I say "unusual" above because, while still holding to Asher's trademark fast-paced and violent conventions, this novel is rather more literary than usual. The present and past sections are interlaced with some skill, and are wrapped around a central mystery that's far more human than anything Asher's tried before. Ordinarily, I'd expect his slippery telling to obscure some super-weapon or some dull, if plot-relevant, secret. But, no, it's actually quite interesting for once. And the scorpion, the drone Amistad, is given motivations that extend far beyond use as a powerful and intelligent weapon.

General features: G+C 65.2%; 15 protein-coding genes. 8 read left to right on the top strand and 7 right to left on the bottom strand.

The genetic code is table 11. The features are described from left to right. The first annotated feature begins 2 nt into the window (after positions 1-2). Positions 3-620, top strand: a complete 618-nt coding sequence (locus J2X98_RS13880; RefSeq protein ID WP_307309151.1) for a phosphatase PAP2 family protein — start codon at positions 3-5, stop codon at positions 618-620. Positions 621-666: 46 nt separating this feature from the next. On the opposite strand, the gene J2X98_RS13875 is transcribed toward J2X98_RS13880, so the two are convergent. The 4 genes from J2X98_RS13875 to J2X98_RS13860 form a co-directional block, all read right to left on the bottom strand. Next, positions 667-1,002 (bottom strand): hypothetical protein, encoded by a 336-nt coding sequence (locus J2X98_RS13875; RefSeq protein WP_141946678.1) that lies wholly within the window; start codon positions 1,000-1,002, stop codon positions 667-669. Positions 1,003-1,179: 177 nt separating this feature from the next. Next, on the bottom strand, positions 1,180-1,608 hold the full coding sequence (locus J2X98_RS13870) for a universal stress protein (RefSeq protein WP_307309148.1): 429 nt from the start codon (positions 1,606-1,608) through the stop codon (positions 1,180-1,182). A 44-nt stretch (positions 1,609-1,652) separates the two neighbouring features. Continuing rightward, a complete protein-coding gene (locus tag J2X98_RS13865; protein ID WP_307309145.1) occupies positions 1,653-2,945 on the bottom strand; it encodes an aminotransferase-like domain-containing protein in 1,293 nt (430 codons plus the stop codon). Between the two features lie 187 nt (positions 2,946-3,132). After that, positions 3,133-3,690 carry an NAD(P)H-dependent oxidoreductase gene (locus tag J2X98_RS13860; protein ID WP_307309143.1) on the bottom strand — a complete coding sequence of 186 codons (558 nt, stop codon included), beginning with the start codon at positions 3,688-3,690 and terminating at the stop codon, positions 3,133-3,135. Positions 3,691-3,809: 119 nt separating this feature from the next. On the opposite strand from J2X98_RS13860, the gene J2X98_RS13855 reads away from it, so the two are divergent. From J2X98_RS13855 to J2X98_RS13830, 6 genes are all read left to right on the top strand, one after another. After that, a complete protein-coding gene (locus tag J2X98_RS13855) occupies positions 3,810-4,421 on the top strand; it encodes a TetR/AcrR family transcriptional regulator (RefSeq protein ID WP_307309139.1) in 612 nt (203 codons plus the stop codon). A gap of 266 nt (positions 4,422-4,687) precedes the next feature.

All that said, this is still not Iain M. Banks (cf. his memory-based classic), and Asher's writing and characters are still largely in service to an action-filled plot. For one, the timing and content of Cormac's recollections are more straightforwardly in service of driving the mystery than a more skilled writer might have used them for. And I might just be overemphasising its better elements because it ends on them, but it is pleasing to read something in which Asher has invested a little more thought. Maybe he still has tricks up his sleeve after all?